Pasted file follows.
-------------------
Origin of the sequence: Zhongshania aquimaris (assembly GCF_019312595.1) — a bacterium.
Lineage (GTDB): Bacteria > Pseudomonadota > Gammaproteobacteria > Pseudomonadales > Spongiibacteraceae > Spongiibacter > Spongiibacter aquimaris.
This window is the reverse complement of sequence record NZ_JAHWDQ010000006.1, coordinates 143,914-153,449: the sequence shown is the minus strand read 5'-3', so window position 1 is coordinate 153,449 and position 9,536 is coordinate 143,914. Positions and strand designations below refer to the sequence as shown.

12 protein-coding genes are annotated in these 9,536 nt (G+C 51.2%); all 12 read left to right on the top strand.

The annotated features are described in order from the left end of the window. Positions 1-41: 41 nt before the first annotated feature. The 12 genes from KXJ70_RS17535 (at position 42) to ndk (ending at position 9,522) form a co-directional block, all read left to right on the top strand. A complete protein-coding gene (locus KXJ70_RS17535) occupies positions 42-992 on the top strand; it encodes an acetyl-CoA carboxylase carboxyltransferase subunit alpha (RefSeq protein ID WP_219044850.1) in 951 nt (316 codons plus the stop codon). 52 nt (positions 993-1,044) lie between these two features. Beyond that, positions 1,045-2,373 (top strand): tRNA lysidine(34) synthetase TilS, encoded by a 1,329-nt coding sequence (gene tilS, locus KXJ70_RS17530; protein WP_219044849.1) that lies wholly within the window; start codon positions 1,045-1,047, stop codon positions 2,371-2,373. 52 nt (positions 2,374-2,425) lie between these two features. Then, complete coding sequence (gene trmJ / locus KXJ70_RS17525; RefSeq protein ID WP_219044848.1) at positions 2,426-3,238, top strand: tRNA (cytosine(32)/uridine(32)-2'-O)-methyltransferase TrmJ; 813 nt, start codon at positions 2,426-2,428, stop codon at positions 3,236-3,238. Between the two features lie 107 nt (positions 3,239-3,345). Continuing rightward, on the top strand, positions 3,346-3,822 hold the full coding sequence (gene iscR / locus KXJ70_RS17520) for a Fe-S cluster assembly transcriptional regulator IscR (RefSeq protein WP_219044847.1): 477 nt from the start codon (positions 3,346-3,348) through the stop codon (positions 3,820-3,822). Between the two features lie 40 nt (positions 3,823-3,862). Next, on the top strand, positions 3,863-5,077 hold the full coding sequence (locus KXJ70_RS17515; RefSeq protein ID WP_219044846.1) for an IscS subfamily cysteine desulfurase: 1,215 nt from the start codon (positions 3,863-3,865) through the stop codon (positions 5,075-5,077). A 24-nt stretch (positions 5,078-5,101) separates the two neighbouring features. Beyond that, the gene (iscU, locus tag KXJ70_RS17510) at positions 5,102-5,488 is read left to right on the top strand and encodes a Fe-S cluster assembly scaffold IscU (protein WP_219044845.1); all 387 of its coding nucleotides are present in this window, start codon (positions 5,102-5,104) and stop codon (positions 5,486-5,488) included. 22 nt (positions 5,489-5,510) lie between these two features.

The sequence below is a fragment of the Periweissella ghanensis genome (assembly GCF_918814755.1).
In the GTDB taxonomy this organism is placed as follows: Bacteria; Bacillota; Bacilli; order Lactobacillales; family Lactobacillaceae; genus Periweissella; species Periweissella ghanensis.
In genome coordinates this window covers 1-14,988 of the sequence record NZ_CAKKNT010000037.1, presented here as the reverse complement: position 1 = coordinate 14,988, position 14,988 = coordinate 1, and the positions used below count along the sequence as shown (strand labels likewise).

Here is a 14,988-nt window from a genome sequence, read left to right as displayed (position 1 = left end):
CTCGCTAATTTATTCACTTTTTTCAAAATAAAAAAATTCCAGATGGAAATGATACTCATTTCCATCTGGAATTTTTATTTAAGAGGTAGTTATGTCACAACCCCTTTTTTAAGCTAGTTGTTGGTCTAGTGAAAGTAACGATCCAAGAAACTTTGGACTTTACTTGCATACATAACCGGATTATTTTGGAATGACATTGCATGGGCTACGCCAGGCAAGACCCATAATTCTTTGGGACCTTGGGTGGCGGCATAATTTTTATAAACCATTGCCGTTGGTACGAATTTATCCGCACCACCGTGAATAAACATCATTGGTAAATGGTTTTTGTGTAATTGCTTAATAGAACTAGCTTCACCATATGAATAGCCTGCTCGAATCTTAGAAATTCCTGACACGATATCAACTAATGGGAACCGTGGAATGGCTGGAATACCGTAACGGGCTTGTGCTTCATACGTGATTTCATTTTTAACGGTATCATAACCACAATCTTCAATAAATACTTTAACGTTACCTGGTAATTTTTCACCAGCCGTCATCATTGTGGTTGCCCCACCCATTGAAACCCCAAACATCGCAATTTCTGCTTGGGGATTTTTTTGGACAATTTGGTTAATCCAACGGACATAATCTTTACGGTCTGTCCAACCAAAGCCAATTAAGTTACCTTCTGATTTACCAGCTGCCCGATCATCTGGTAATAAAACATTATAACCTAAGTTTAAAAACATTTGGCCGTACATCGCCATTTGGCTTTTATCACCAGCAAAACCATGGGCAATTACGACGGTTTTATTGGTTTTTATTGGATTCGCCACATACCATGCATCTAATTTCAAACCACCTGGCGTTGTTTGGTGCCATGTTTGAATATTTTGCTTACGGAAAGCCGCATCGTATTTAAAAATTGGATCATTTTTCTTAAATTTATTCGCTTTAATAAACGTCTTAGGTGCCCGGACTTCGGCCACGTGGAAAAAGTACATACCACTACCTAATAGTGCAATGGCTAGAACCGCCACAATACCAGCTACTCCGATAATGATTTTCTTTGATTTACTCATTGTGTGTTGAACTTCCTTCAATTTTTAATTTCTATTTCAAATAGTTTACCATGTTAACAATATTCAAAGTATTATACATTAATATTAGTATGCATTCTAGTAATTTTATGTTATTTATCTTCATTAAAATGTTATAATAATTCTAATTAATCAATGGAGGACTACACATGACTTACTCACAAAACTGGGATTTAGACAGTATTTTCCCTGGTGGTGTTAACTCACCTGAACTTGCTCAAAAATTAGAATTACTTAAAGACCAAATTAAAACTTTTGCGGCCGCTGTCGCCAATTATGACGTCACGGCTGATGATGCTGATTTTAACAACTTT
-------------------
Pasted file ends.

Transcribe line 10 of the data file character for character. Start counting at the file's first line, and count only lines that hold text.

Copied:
CTCGCTAATTTATTCACTTTTTTCAAAATAAAAAAATTCCAGATGGAAATGATACTCATTTCCATCTGGAATTTTTATTTAAGAGGTAGTTATGTCACAACCCCTTTTTTAAGCTAGTTGTTGGTCTAGTGAAAGTAACGATCCAAGAAACTTTGGACTTTACTTGCATACATAACCGGATTATTTTGGAATGACATTGCATGGGCTACGCCAGGCAAGACCCATAATTCTTTGGGACCTTGGGTGGCGGCATAATTTTTATAAACCATTGCCGTTGGTACGAATTTATCCGCACCACCGTGAATAAACATCATTGGTAAATGGTTTTTGTGTAATTGCTTAATAGAACTAGCTTCACCATATGAATAGCCTGCTCGAATCTTAGAAATTCCTGACACGATATCAACTAATGGGAACCGTGGAATGGCTGGAATACCGTAACGGGCTTGTGCTTCATACGTGATTTCATTTTTAACGGTATCATAACCACAATCTTCAATAAATACTTTAACGTTACCTGGTAATTTTTCACCAGCCGTCATCATTGTGGTTGCCCCACCCATTGAAACCCCAAACATCGCAATTTCTGCTTGGGGATTTTTTTGGACAATTTGGTTAATCCAACGGACATAATCTTTACGGTCTGTCCAACCAAAGCCAATTAAGTTACCTTCTGATTTACCAGCTGCCCGATCATCTGGTAATAAAACATTATAACCTAAGTTTAAAAACATTTGGCCGTACATCGCCATTTGGCTTTTATCACCAGCAAAACCATGGGCAATTACGACGGTTTTATTGGTTTTTATTGGATTCGCCACATACCATGCATCTAATTTCAAACCACCTGGCGTTGTTTGGTGCCATGTTTGAATATTTTGCTTACGGAAAGCCGCATCGTATTTAAAAATTGGATCATTTTTCTTAAATTTATTCGCTTTAATAAACGTCTTAGGTGCCCGGACTTCGGCCACGTGGAAAAAGTACATACCACTACCTAATAGTGCAATGGCTAGAACCGCCACAATACCAGCTACTCCGATAATGATTTTCTTTGATTTACTCATTGTGTGTTGAACTTCCTTCAATTTTTAATTTCTATTTCAAATAGTTTACCATGTTAACAATATTCAAAGTATTATACATTAATATTAGTATGCATTCTAGTAATTTTATGTTATTTATCTTCATTAAAATGTTATAATAATTCTAATTAATCAATGGAGGACTACACATGACTTACTCACAAAACTGGGATTTAGACAGTATTTTCCCTGGTGGTGTTAACTCACCTGAACTTGCTCAAAAATTAGAATTACTTAAAGACCAAATTAAAACTTTTGCGGCCGCTGTCGCCAATTATGACGTCACGGCTGATGATGCTGATTTTAACAACTTT